Those pushing towards the use of capital punishment argue that hate crimes are especially unacceptable, and to not issue such a drastic form of punishment would be setting an example of letting these crimes go without recognition or penance. The argument that hate crimes are absolutely unacceptable is an idea that both facets of the issue can agree with. There have been far too many heinous crimes committed under the name of hate crimes, deserving some punitive form of chastisement. One horridly infamous example of a mass hate crime that had deep impacts all over the world is the Holocaust, a genocidal lash out against anyone seen as impure in the eyes of the fascist leader and party that held control (“History of Hate Crime”). Despite the
The Klu Klux Klan, one of the most recognised hate groups in US history, was founded in 1865. They were under the impression that people of color were less valuable than white people, some even believing that they weren't human. Something people don’t realize is that groups like that are still around today, and just as active as ever. Hate groups, and just random unorganised hate crimes are just as real as me and you, and they are still an active threat. Hate Crime is relevant, and as a society, we should be doing our best to snuff out the flames of prejudice and resentment that burn in the hearts of anyone willing to participate in such unjust behavior. This kind of activity is not only hurtful emotionally, but sometimes, it turns to violence. Innocent people getting picked off the street simply because of their beliefs, who they love, or the color of their skin. This is something that nobody should stand for, especially now, in this constantly progressing world. All in all, Hate Crimes are a real problem, and in order to stop injustice such as this, we need to work together as human beings to accept people, regardless of who they are.
On June 7, 1998, 49-year-old James Byrd Jr. of Texas accepted a ride from three white men, who then beat him severely, urinated on him, chained him by his ankles to the back of their pick-up truck, dragged him for three miles into the countryside, and dumped his corpse in front of an African-American cemetery (Graczyk). A little over a year later, a jury sentenced ring leader John King to death by lethal injection (“Man Executed for Dragging Death of James Byrd”). While this particular case may give the appearance that perpetrators of hate crimes receive appropriate punishment, almost a decade later, one particular case demonstrates the inequity in the application of hate crime punishments: In 2007, Sean Kennedy of Charleston, South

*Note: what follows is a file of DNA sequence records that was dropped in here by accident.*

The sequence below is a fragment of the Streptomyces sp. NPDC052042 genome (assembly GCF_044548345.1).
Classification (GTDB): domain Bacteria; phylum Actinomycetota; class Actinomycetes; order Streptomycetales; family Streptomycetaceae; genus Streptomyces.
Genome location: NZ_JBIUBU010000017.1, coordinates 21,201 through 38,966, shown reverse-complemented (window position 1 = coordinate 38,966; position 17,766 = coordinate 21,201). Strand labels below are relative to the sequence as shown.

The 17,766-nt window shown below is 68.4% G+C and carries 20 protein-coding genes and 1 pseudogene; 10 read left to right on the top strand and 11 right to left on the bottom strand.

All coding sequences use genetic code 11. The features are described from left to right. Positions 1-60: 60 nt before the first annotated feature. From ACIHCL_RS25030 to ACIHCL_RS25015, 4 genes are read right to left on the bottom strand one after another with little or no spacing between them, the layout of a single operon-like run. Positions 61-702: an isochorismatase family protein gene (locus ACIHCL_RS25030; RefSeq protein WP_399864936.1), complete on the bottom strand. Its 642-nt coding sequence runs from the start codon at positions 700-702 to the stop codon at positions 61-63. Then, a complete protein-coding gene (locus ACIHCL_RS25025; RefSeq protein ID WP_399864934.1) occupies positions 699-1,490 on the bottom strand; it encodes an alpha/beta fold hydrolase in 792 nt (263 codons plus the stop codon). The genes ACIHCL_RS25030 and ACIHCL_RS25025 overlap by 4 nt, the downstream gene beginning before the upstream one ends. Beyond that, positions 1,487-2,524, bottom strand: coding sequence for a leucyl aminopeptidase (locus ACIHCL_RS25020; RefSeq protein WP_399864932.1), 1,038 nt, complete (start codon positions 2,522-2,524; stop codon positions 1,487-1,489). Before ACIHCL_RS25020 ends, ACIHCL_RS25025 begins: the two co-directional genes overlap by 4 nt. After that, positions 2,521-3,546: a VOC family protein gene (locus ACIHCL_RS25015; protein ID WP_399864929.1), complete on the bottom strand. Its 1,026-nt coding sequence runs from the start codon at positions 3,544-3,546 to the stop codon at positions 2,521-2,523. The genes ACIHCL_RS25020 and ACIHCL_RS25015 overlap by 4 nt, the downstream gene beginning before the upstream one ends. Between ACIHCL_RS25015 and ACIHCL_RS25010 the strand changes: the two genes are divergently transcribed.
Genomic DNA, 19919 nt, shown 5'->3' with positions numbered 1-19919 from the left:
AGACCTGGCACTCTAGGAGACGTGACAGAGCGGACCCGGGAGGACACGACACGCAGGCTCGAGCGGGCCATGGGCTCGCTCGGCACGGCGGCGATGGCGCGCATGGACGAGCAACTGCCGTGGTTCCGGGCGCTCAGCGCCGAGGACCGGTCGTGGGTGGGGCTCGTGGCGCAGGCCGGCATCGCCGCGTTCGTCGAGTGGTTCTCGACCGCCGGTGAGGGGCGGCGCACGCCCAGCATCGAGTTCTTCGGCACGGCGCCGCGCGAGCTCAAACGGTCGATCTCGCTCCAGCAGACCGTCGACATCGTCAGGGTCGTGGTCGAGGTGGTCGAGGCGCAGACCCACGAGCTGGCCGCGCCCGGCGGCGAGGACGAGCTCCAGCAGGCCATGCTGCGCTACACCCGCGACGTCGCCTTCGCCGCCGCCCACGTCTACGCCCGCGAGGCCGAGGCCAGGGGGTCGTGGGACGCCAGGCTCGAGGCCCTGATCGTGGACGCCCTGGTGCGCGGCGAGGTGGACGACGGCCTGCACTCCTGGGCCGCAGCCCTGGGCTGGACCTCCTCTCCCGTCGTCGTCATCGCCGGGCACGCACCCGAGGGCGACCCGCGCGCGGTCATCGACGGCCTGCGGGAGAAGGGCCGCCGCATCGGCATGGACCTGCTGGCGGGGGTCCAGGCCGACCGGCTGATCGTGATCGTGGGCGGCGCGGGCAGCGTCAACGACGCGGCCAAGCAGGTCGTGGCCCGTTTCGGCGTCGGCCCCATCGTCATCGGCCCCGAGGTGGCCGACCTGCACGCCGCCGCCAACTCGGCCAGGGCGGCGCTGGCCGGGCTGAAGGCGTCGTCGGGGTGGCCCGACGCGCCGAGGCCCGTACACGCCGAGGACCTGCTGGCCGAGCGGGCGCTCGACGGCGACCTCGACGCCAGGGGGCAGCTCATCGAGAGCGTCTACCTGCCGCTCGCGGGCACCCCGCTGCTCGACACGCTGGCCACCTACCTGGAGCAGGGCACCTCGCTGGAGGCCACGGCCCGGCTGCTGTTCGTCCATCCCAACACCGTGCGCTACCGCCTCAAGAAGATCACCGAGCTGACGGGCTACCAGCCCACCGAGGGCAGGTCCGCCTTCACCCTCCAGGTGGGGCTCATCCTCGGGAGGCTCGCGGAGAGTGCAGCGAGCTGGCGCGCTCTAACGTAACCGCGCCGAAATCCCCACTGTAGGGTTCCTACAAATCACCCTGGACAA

In the public eye today, the expression "Capital punishment" mixes up a great deal of discussion and feelings. At whatever point the word comes up, in-your-face extremist from both sides hollers out contentions to bolster their position. One side says "eye for an eye", the other side says there 's a capability of executing a pure man; one says equity, reprisal, and discipline; the other side says execution is homicide. Wrongdoing is a clear a portion of society, and everybody knows that something must be done about it. A great many people know the danger of
This speech grew to action, which led Nazi leaders to implement the “Final Solution,” and the massacre of six million Jews. But what about hate crimes today in the United States, how are hate-based murders different from a murder of a random individual. The answer to that question is in the brutality of the crime. Hate crimes are, for the most part, inherently more brutal because of deeply rooted ideals between two opposing groups. This brutality has led many, including former president Bill Clinton to call for legislation against hate crimes (Hellwege).
Forty-Five years ago, Arthur Goldberg and Alan Dershowitz described death penalty as "unusual" under the Eighth Amendment prohibition against cruel and unusual punishment, saying, "Most commentators describe the imposition of the death penalty as not only haphazard and capricious, but also discriminatory. "' Noting that capital punishment impacts "disadvantaged minorities,"' Goldberg and Dershowitz delivered a prescient message: